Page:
- Have a court date set and serve the other person with the claim (in some cases, you may have to tell them about the court date yourself)
- Wait for the other side to answer you (if they do not fight back before the court date, you will automatically win)
Once you actually go to court, you can expect to:
- Attend your hearing date (this can be frustrating or emotional as both sides blame the other for the problem)
- Attend all jury trial dates if the judge determines the case needs a trial
After the case concludes, you will:
- Hear the final result (called a "court judgment") or receive a "money judgment" by certified mail
- Follow the judge's instructions to return personal property, pay fines, be paid a settlement, or other retribution, or file an appeal if you do not like the outcome of the case.
Appeals often need to be filed quickly, so it is in your best interest to file the appeal right away. There are also more nuanced instructions and processes during the appeal. This might be a good time to get an attorney so your case has a better chance the second time around.
Getting Your Money After Winning
If you won the court judgment or money judgment, your battle might not be over yet. Some people will refuse to pay you, or they may need a payment plan. The courts will not help you get the money you won.
You will have to take steps to get the money, which could include:
- Getting "levy" access to their bank account
- Taking their wages directly from their paycheck
- Taking property valued at the same amount of money (taking their car if they cannot pay)
- Using the local courts to find out what assets the person has
- Sending a questionnaire asking how the person will pay or what assets they own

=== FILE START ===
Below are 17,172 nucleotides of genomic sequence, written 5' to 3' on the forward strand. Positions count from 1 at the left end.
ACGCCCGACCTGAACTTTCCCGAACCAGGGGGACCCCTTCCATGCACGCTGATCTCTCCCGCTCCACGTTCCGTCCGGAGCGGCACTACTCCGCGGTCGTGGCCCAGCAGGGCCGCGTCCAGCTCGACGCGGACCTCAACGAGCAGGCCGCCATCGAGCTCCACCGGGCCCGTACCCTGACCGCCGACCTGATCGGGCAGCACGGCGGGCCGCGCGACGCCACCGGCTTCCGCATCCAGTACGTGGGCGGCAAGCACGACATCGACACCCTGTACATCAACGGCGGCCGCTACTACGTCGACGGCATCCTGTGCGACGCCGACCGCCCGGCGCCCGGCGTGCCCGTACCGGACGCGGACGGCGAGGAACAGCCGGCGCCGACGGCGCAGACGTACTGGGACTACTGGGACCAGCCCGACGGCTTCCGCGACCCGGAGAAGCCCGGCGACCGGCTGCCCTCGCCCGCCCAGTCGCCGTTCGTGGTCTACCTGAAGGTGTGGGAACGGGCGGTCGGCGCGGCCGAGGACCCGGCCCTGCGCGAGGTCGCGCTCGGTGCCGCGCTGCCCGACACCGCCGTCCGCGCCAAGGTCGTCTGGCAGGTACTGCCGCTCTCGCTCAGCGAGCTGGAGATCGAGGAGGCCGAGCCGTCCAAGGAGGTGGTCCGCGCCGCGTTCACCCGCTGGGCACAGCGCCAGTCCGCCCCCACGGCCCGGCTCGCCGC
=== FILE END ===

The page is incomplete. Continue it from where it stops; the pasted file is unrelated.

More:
- Asking the other person questions about their assets while they are under oath
You can also consider getting an attorney just for this part of the case because it can be troublesome or time-consuming. If you know you are trying to collect $10,000, then an attorney's fees can feel like less of a burden. Or you may need to make a choice between not getting your money or paying an attorney to help you.
Carefully consider your options and decide what creates the best outcome for you.
Example of a Common Small Claims Court Dispute
An example situation is paying $8,000 for a year-long gym package that comes with membership and personal training. Over the year, the gym staff repeatedly does not give you training sessions. As the end of the year approaches, you are fed up and realize they cannot fit you into their training schedules.
You decide to take the case to small claims court and get all the paperwork to file. You must gather all your communications with the gym (copies of emails or texts), the date you signed up, and the amount of money you lost by them not fulfilling their end of the deal. You might bring your gym's contract to court and highlight the parts of the contract the gym did not fulfill. Then you conclude by saying you want $10,000 back in lost personal training sessions, unused months of the membership, and the time it took you to take them to court.
The judge will listen to all of this and then will hear the gym's side of the story. With luck, the judge might decide the gym is in breach of contract and award you the money you asked for.
The other party can submit a counterclaim. This means their staff or lawyers will try to prove the unfulfilled personal training sessions were your fault. They may come with evidence showing the emails they sent you trying to schedule your sessions, and the phone calls you ignored. They might ask for $5,000 to cover their attorney's fees.
A counterclaim may come down to whoever has the stronger evidence that most aligns with the state laws, and in this situation, whoever followed the signed contract more carefully.
DIY or Legal Services for Small Claims Court
If you decide a lawyer will save you time and get a better result, you can find a small claims lawyer for your specific problem. Many offer a free consultation by phone call.
If you decide to try the DIY approach, you can often find more information in your local courts or on their websites to get you started.